British Ironman and French flying man demonstrate two different systems to fly over the sea


One week after the French inventor Franky Zapata failed to cross the Channel (sea sector between France and UK) with his Flyboard Air (he will renew his attempt very soon), the British inventor, test pilot and former Royal Marines reservist Richard Browning has tested his jet-powered bodysuit over the water for the first time.


IronMan and Zapata
Richard Browning's Daedalus Mark 1 (left) and Franky Zapata's Flyboard Air (right) (Picture sources: Royal Navy and Franky Zapata)


Browning’s jet suit, named Daedalus Mark 1, uses six tiny jet engines — two mounted on the wearer’s back, with an additional two mounted on each arm — which allow the user to fly through the air in a controlled flight. The suit looks like something out of a Marvel movie: Browning jetted up and down a street, aided by a helmet equipped with a head-up display that provides him with some flight data and fuel usage, the same kind as Zapata’s one.

The first attempt performed by Browning has been successful. He had already demonstrated the potential of his jet-powered suit to the Royal Marines, joined them for amphibious landings and wowed the crowds at Yeovilton at the Fleet Air Arm’s annual show.

This time, a small landing/launchpad was set up on Dasher’s forecastle as he leapt between the boat and two accompanying rib speed boats buzzing around the Solent off Portsmouth Harbour at speeds of up to 20 knots. The trials proved that the suit works over a large body of water and that the pilot can land and take-off with relative ease from boats or ships moving at speed – even with the limited space on the upper deck of a P2000 patrol vessel (let’s remind that Zapata failed to land on the moving boat where he had to take another backpack full of kerosene to complete his Channel crossing; his Flyboard Air’s reliability wasn’t in cause at all). “Being in command of Dasher while the Gravity Industries team were onboard was very different and a new challenge which I was honoured to take on,” said Lieutenant Lauren Webber. “Taking off and landing on the P2000 look so easy, despite the ship travelling at 20 knots.”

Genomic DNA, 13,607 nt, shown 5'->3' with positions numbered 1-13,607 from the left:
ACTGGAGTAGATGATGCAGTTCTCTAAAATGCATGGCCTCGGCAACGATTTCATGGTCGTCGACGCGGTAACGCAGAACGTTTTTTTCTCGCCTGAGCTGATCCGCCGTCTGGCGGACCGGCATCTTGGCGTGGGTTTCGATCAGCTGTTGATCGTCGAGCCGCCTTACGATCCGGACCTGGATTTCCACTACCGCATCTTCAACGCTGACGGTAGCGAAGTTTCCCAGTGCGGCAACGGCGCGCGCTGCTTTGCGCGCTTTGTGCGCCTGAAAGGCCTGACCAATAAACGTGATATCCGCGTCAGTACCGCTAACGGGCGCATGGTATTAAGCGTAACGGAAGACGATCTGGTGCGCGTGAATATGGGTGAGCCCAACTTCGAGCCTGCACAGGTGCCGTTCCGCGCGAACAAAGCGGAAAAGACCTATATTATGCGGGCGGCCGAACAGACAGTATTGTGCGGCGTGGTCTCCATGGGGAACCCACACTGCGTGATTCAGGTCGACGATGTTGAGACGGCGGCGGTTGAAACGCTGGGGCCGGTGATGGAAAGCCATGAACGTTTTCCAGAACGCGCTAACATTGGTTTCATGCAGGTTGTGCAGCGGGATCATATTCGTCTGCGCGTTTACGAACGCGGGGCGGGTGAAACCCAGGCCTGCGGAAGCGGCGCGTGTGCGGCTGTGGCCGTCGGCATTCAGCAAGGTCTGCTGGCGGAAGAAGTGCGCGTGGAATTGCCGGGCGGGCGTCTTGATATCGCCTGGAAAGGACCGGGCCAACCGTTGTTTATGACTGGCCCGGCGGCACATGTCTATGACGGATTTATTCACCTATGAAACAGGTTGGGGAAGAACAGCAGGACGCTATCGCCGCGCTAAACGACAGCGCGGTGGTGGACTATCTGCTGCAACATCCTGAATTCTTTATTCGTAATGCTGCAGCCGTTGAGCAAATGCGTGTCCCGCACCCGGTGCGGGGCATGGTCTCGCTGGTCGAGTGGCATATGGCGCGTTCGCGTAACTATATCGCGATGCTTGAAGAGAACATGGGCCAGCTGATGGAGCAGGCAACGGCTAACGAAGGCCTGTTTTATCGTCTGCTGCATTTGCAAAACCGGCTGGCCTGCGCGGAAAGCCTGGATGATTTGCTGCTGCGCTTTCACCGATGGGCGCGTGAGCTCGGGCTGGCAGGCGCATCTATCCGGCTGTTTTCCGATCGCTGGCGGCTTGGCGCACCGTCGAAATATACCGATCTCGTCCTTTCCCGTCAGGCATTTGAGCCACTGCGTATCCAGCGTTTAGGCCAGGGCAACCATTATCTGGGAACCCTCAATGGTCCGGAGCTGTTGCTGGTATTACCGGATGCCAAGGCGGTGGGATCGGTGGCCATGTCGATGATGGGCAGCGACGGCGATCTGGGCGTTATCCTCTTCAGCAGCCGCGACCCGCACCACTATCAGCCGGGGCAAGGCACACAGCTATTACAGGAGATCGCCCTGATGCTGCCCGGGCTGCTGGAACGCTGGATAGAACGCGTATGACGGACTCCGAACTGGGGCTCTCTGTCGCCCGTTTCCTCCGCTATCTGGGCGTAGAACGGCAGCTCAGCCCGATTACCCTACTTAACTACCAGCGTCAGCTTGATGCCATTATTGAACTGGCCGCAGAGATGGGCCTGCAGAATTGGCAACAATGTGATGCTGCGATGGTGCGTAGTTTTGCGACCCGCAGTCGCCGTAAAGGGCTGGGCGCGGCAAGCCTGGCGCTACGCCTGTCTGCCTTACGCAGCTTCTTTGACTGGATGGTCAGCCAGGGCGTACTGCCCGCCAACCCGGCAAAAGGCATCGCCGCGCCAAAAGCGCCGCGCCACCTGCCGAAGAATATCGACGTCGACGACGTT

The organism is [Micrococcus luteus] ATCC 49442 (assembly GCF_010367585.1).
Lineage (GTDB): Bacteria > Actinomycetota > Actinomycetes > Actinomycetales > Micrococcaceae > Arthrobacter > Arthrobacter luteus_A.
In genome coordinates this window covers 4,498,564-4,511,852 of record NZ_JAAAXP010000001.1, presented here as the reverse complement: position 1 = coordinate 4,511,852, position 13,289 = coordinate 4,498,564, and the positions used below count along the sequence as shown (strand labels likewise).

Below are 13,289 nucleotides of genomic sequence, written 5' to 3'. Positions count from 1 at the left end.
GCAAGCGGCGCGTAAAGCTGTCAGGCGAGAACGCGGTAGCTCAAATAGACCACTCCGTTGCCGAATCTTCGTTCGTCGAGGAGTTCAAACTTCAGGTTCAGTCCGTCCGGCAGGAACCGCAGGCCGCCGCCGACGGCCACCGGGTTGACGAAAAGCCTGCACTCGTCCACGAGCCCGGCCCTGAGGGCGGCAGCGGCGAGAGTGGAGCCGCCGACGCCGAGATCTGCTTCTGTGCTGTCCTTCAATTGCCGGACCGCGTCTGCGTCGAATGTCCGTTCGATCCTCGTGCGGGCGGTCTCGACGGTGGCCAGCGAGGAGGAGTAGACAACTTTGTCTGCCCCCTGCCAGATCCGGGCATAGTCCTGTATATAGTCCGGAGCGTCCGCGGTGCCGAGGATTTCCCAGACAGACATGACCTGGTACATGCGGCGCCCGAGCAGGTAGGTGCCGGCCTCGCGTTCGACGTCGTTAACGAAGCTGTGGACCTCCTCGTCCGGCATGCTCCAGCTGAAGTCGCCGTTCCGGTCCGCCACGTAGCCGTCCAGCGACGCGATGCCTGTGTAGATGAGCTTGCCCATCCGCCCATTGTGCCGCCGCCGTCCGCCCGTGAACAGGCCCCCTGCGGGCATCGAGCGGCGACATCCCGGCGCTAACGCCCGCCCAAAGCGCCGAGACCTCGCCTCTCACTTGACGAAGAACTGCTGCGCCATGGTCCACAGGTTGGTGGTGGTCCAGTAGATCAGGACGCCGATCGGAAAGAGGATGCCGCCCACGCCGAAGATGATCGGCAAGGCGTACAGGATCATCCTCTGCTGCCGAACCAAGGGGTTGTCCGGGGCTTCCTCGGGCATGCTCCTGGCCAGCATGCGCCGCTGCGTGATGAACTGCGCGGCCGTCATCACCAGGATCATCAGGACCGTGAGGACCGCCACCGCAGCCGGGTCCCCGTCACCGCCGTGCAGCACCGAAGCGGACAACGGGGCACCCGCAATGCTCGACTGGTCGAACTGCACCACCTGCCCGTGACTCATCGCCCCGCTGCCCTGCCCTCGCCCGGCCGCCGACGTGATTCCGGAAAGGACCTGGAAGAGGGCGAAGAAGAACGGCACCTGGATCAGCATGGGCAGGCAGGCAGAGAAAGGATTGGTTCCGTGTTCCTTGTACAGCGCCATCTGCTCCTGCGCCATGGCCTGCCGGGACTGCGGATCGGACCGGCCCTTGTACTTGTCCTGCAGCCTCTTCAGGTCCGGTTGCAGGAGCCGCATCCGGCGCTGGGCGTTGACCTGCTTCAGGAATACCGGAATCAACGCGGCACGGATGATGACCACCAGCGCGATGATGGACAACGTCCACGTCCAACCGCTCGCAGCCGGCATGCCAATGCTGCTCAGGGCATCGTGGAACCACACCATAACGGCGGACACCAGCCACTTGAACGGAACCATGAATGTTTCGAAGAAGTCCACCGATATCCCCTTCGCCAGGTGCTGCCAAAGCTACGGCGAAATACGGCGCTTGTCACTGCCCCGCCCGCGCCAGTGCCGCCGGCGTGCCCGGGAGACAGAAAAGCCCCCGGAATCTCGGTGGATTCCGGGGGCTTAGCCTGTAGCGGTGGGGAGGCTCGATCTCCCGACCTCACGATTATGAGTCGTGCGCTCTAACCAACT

The rocketman himself said the work with Dasher proved extremely successful and laid the foundations for further tests at sea from some of the Royal Navy’s larger warships. “It was a pleasure testing our suit with the Royal Navy, offering a unique opportunity to achieve another milestone in the development of our technology,” Richard added.

Commander Milly Ingham, Commander of Portsmouth’s 1st Patrol Boat Squadron – the mother unit for 14 P2000 craft – said working with the jet suit built on the RN’s long-standing tradition of being at the cutting edge of technological developments from the days of steam through to the world’s most advanced battleship, Dreadnought, and ASDIC – better known today as sonar – which was key to defeating the U-boat in World War 2.

Franky Zapata’s Flyboard Air can lose one engine and still continue the mission. If two engines quit, the Flyboard Air will make a controlled descent. Independent engine electronics means any possible electronic failure can only affect one engine at a time and the Flyboard Air can still safely fly. Quick-release boots mean the pilot can quickly let the Flyboard Air go away in case of an emergency water landing. There are triple-redundant flight controls: two wired systems, plus one wireless backup system. The auto-hover mode allows the pilot to maintain a steady altitude without having to manage the throttle. The embedded stabilization is independent of flight controls. Isolated turbines with improved cooling and lubrication increase jet engine reliability and lifetime. Each engine is independently supplied with kerosene. The status indications provided via head-up display informs the pilot of the engine status, fuel levels, altitude and speed.

To conclude this overview of both systems, let’s mention that the French one leaves the hands free, while the British one leaves the feet free. Hence, different constraints in shaping their operational use.



 

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